Once the gardens are harvested, teachers will work with the children teaching them different cooking skills using the vegetables that they cultivated together. This will provide students with a sense of pride and ownership, as they are able to experience all of the hard work they put into the garden when they are able to create a tasty and nutritious meal that they can enjoy. Furthermore, this will help encourage students to make healthy choices about all of the food that they eat while they are learning about where food comes from.
Additionally, throughout the curriculum, the teachers will be able to engage the parents by providing monthly or bi-weekly letters to the parents. These letters will update the parents on the progression of the garden as well as provide an opportunity to educate parents on ways to support their child’s growing education of the way food is grown and produced. The parents will be able to discuss the vegetables and herbs that the students are growing and support further education by showing their children what the vegetables look like in the grocery store. The letters could include simple recipes that the children have used in class and could also be enjoyed at home. They could also encourage parents to pack healthy snacks as well as provide simple nutrition facts that will help continue the students’ education of healthy eating habits in the home.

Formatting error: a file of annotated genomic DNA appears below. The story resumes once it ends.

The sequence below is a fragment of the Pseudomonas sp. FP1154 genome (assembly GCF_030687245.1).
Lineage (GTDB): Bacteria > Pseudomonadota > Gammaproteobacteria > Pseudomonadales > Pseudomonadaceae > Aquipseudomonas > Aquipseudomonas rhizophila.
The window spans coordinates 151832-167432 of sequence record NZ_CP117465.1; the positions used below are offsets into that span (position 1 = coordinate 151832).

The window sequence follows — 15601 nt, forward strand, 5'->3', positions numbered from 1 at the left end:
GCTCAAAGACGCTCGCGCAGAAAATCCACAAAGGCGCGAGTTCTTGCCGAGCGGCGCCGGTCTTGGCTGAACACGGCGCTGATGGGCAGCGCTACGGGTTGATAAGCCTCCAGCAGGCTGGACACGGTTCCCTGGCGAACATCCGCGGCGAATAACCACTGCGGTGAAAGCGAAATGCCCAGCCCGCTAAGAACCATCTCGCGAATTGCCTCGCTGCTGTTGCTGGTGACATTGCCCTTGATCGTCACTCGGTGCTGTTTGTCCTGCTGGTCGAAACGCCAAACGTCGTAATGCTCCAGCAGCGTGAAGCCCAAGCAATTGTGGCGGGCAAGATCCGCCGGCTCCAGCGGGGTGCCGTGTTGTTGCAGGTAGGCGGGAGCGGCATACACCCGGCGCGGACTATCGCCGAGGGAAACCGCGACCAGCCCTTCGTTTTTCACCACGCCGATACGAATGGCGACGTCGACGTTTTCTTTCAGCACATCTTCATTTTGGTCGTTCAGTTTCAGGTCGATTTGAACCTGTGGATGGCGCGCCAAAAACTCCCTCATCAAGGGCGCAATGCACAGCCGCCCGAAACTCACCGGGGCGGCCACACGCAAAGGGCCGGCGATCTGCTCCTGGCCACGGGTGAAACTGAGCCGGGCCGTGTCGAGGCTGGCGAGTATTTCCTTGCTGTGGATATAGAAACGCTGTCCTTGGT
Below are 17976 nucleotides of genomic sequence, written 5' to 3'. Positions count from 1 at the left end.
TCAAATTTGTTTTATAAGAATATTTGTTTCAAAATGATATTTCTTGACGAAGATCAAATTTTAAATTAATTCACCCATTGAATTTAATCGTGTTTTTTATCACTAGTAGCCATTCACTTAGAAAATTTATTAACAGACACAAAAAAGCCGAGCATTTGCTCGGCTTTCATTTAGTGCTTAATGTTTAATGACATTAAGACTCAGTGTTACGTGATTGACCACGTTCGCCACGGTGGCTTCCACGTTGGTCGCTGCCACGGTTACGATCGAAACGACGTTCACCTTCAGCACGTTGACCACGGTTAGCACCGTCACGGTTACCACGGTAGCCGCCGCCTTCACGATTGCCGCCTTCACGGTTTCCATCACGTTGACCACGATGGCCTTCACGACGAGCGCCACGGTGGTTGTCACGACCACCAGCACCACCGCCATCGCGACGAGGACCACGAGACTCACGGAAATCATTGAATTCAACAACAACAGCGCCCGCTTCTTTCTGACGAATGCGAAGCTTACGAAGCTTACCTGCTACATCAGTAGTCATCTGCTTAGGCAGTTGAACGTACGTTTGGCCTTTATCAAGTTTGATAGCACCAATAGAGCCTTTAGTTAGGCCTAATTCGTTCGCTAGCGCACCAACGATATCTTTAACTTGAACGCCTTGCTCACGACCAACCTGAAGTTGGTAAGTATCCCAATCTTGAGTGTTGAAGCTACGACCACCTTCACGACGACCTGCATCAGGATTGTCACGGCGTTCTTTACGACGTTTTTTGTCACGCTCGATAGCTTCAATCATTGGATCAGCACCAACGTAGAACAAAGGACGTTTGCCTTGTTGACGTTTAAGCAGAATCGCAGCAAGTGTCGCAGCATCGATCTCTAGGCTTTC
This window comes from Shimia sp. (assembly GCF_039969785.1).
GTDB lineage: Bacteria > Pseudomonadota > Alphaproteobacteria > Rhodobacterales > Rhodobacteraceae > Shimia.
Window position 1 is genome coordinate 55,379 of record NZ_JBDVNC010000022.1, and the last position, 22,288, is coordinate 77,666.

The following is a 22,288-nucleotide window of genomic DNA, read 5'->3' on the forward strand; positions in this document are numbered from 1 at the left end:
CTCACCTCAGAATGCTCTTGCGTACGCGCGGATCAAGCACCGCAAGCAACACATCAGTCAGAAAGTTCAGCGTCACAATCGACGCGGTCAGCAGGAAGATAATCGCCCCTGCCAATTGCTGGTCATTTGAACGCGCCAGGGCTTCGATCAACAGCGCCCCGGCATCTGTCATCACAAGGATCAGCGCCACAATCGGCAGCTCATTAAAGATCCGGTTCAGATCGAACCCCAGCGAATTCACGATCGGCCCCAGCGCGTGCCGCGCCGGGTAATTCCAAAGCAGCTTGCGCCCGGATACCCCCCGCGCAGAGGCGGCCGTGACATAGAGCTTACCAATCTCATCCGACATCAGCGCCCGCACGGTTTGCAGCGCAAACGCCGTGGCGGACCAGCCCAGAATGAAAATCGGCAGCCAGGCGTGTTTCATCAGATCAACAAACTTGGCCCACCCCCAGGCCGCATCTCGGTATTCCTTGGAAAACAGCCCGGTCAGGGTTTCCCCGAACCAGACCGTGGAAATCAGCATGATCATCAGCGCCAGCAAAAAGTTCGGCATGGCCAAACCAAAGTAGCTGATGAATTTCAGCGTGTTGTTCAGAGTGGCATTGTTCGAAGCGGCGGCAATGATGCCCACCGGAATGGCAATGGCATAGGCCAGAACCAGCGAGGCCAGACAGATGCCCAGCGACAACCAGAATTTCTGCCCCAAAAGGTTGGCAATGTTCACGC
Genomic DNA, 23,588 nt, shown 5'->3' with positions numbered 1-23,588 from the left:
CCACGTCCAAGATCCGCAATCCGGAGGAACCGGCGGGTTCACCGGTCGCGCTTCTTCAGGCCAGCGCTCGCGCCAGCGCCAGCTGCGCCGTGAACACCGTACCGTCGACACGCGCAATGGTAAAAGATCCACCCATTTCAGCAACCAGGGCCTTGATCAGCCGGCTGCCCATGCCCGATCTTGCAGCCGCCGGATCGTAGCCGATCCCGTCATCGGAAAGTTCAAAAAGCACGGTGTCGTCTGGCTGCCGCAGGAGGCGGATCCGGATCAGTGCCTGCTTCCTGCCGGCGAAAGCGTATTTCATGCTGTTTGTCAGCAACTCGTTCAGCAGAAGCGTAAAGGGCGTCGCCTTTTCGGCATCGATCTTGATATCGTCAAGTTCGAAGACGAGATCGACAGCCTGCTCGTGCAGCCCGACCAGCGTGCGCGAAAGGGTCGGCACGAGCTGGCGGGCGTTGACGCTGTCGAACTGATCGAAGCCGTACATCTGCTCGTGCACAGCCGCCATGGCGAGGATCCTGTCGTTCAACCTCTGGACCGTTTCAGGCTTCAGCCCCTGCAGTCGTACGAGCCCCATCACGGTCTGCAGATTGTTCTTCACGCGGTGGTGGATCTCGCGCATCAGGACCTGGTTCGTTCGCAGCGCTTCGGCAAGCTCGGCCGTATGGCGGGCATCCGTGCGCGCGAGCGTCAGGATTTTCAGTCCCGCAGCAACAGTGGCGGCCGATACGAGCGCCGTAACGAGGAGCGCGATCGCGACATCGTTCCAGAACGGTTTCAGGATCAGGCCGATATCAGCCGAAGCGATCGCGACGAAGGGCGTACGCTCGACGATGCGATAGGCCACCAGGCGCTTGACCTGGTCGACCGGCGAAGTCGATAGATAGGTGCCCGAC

Reshape Food Environment
Unlike the “Food Revolution” campaign, we would not base our intervention on the Health Belief Model. We understand that an individual’s food choices are shaped by many other influences than simple knowledge about the health topic, benefits and risks of certain diets. Societal pressures, food environments, and the availability of healthy foods shape food choices. The decision of choosing what to eat is a complex topic and the simple communication of the health risks and benefits will likely be unable to create sustained behavior changes.